Discharge from the hospital

Most patients are keen to get home from hospital as soon as possible. Research has shown that early discharge from hospital and early return to normal duties are associated with a better recovery and more patient satisfaction. Depending on your procedure however there are several barriers which have to be cleared for what we consider a “safe” discharge.

There is no point in leaving before you are ready, to struggle unnecessarily at home or have to have a return visit to sort out problems. Suitability for discharge is therefore a very important,structured  multidisciplinary decision.

Several members of the team, nurses, physiotherapists, occupational therapists as well as doctors need to be sure that you can manage safely. In particular, lower limb surgery by its very nature will have some effect on your mobility. However the vast majority of problems can be solved fairly easily.

Pain relief

Pain relief starts before you even come into hospital by understanding what is going to happen to you and how you are going to cope with it. After surgery, many different modalities I used to help with pain relief. temporary splintage with early mobilisation, is probably one of the best forms of pain relief and would be probably counterintuitive to most patients. However, early movement of a recently operated joint, in fact is the best kind of pain relief in the long term.

After surgery, it is quite common to use nerve blocks or regional blocs that will reduce pain in the immediate post-operative surgical period. This will get you over the worst of things and give you confidence on the next stage.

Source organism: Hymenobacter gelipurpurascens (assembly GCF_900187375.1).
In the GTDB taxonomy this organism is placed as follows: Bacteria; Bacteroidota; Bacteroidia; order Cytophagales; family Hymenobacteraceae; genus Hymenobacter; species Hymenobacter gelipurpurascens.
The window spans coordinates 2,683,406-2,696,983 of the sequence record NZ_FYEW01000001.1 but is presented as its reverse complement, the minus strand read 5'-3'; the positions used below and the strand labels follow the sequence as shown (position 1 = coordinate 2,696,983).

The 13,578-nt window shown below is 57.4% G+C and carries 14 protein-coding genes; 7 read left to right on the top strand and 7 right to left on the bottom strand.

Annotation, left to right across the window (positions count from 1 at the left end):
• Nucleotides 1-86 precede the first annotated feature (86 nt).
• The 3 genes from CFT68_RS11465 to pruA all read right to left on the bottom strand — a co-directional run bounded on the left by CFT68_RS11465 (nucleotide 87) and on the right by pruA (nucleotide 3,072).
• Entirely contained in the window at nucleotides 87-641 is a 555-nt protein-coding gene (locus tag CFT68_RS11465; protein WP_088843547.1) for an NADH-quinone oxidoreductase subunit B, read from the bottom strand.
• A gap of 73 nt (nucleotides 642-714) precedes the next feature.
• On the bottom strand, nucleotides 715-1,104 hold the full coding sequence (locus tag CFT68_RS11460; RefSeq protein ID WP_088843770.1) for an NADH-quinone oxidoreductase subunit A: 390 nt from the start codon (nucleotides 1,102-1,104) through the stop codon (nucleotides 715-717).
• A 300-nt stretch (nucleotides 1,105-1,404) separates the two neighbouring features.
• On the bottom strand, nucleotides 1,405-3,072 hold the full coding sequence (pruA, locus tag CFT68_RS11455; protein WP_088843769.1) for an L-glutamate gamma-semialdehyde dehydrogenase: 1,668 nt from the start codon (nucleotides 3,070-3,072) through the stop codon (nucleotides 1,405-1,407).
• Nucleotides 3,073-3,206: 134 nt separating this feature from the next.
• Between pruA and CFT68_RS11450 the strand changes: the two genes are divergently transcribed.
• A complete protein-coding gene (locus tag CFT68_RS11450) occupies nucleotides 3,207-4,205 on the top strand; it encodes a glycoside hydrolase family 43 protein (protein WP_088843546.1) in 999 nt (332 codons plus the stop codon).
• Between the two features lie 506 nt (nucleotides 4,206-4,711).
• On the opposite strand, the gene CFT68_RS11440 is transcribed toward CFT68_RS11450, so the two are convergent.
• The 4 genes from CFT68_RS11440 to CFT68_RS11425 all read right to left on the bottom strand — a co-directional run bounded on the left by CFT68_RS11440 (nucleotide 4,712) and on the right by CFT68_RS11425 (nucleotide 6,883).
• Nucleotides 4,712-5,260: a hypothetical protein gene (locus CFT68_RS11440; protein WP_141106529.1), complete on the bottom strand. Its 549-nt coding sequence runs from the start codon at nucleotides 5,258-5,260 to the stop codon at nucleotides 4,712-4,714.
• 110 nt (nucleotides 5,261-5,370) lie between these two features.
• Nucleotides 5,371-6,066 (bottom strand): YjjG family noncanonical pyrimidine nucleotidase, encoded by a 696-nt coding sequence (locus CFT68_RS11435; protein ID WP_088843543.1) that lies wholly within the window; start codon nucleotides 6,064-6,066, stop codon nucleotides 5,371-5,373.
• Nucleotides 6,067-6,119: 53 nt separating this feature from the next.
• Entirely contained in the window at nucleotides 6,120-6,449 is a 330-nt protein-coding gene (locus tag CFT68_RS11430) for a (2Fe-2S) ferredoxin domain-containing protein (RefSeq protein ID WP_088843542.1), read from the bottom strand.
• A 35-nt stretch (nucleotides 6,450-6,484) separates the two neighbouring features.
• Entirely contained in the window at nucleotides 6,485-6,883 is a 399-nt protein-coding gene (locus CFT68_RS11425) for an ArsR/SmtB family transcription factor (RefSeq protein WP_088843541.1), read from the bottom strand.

Naturally, painkilling drugs can be given but they all have side effects and the aim is to maximise the pain relief and reduce the amount of side-effects such as drowsiness, nausea, constipation. By the time you leave hospital you should be on simple oral medication.

During your stay, apart from mobilising your joint, the physiotherapist may apply such techniques as the cryocuff, which is basically a cooling apparatus placed around a recently operated joint.

Use of crutches and there to help balance and confidence although it would be hoped that fairly soon you will be able to manage without them.

Mobility and balance

Mobilisation after surgery is the keystone of success. If pain can be controlled and swelling limited, mobility will accelerate. Anticipation of problems and lack of confidence are much more important than simply dealing with the discomfort of a surgical procedure and the physiotherapist will teach you techniques to mobilise, improve your confidence to the point when you can function at home

Aids and appliances

Crutches as mentioned above are a useful adjunct to get people on their feet and used to the idea of mobilising as soon as possible. This in turn generates benefits is paying is diminished after exercise and use of a recently operated joint. Again, crutches and supports are used in an attempt to get you back on your feet as soon as possible ultimately with the aim of removing them as quickly as you can stop